Gender pay gap
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Legislation to mandate pay equality for women and men is decades old in countries including Iceland, the US and the UK, which marks 50 years since its Equal Pay Act this year. Yet misunderstandings persist, leading to myths that need repeated debunking.

1 What is the difference between the gender pay gap and unequal pay?

The gender pay gap is the difference in average hourly rates of pay between women and men. It can be calculated as a median or mean average figure and on full-time or part-time hourly pay. The gender pay gap reflects: the fact that women are under-represented in senior, better paid jobs and over-represented in low-paid work; they do the majority of unpaid care work so they tend to work fewer hours for some of their career, which undermines career progress; they are concentrated in lower paid sectors while men dominate higher paid sectors; and, in some cases they are paid less for doing the same or similar work as a man.

Because the gender pay gap is an average figure it cannot tell you if pay discrimination between individuals is happening. This — unequal pay — is where women and men are paid differently yet they do the same job (“equal work”), a job rated as equivalent, or work of equal value.

An organisation can have a small gender pay gap, but that may disguise pay discrimination between some women and men doing similar jobs.

2 Surely women and men are paid the same for the same job these days?

We know from dozens of women using the Fawcett Society’s equal pay advice service, and from high-profile equal-pay victories, such as presenter Samira Ahmed’s against the BBC, that pay discrimination is much more common than you might think.

The majority of cases the Fawcett service sees concern the “equal work” type. Women often do not know what male colleagues are paid and are not in a position to challenge pay inequality. Talking about pay at work is still a taboo, or discouraged in employment contracts (which is unenforceable in the UK). That is why Fawcett is calling for the “right to know” to give an individual an enforceable right to know what a colleague is earning if they suspect unequal pay.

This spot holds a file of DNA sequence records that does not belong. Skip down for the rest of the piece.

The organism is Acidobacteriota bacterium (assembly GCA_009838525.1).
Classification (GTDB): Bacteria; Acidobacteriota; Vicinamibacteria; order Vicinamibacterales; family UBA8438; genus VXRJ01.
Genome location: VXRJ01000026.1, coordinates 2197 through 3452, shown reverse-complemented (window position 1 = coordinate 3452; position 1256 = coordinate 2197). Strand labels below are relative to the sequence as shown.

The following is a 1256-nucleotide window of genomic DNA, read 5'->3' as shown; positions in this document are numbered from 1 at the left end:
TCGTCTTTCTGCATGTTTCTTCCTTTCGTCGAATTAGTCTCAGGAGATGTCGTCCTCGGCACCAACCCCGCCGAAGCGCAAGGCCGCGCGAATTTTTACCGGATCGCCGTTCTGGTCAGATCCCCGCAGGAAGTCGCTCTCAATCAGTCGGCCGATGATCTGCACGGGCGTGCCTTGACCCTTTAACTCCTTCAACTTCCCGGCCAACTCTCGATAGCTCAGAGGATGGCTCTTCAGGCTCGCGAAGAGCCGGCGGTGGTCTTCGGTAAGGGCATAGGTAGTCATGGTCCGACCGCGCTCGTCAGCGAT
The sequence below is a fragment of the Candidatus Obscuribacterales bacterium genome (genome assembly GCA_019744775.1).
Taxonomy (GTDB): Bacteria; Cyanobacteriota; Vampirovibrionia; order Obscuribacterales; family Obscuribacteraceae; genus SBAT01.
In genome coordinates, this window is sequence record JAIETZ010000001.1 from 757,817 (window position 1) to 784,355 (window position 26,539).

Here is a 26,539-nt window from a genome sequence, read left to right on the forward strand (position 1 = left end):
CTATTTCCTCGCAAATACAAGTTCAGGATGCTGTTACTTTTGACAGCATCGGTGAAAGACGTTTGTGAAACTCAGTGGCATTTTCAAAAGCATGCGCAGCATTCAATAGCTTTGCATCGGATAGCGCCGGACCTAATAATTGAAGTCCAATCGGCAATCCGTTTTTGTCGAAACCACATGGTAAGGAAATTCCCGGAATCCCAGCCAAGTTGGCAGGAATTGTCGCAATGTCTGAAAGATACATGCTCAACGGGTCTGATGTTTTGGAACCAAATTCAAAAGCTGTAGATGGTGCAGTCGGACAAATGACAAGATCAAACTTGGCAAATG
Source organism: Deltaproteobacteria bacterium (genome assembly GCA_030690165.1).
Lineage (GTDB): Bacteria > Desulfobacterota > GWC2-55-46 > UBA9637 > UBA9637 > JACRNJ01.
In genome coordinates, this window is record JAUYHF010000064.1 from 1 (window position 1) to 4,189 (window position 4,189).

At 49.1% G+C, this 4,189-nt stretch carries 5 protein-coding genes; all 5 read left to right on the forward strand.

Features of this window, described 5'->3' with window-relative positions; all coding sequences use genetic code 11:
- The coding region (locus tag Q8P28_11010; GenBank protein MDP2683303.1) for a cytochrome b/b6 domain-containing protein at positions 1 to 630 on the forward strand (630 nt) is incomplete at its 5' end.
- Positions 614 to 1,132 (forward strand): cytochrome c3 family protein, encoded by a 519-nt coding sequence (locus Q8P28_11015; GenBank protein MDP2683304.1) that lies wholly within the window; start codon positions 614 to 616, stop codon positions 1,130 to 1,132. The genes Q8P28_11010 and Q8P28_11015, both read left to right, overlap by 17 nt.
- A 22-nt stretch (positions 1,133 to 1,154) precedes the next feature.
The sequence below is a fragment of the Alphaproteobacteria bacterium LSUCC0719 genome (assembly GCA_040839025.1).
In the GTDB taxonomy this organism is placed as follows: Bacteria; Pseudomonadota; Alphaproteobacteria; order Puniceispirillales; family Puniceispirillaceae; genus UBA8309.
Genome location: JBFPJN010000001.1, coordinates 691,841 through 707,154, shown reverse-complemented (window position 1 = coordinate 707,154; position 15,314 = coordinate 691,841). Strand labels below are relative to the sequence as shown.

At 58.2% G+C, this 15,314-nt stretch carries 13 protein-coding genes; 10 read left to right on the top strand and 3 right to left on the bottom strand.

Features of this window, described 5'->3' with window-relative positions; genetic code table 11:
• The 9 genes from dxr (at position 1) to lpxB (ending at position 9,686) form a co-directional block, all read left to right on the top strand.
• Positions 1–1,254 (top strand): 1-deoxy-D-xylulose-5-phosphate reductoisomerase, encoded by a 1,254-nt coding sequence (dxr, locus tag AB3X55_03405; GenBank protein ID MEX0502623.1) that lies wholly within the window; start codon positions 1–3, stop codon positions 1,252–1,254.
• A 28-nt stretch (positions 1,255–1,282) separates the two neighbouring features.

It is important to recognise, however, that different rates of pay are not always down to discrimination. UK law, for example, says it is possible to pay women and men differently but there must be an objective justification such as level of responsibility or particular skills or expertise needed.

3 How can two completely different jobs be valued equally?

When we attribute a salary to a role we are making a statement about value. Sometimes that is determined by what we perceive to be the going rate, historical factors, or where a role features within a pay band or on a particular point on a pay scale.

But we often fail to question why one role, when dominated by women, should be paid less than another, when dominated by men. Then, when challenged, it does not hold up to scrutiny. This is why, in the Glasgow City Council equal pay case, care workers and nursery workers were successful last year in claiming equal pay with refuse collectors.

4 Women are not undervalued, they just choose to work in lower paid jobs

Research shows that where women move into male-dominated sectors, the pay falls. This suggests it is women themselves who are undervalued rather than the role.

In addition, unpaid care and domestic work are still overwhelmingly done by women, so paid jobs that resemble those roles are similarly undervalued. Women often reduce their hours to combine paid work with caring, whether for children or adults.

Because part-time work is often lower paid, women are trading down their earning power and often working below their skill levels — which affects the development of their careers.

5 The pay gap is a myth: it is all about women’s choices

The pay gap is real and is the result of structural inequality. It represents a productivity gap because it reflects an underuse of women’s skills and expertise. Girls outperform boys in education but this does not translate into the labour market in the earning power of female-dominated roles nor in terms of them fulfilling their potential through career progression.

6 The problem is women just do not ask for more money

Evidence suggests that women, particularly younger women, are as likely as men to ask for more pay, but more likely to be turned down. He is thrusting and ambitious, she is pushy and annoying. It all comes down to gender stereotypes that we are exposed to throughout our lives and the roles we are all conditioned to play.

The writer is chief executive of the UK’s Fawcett Society

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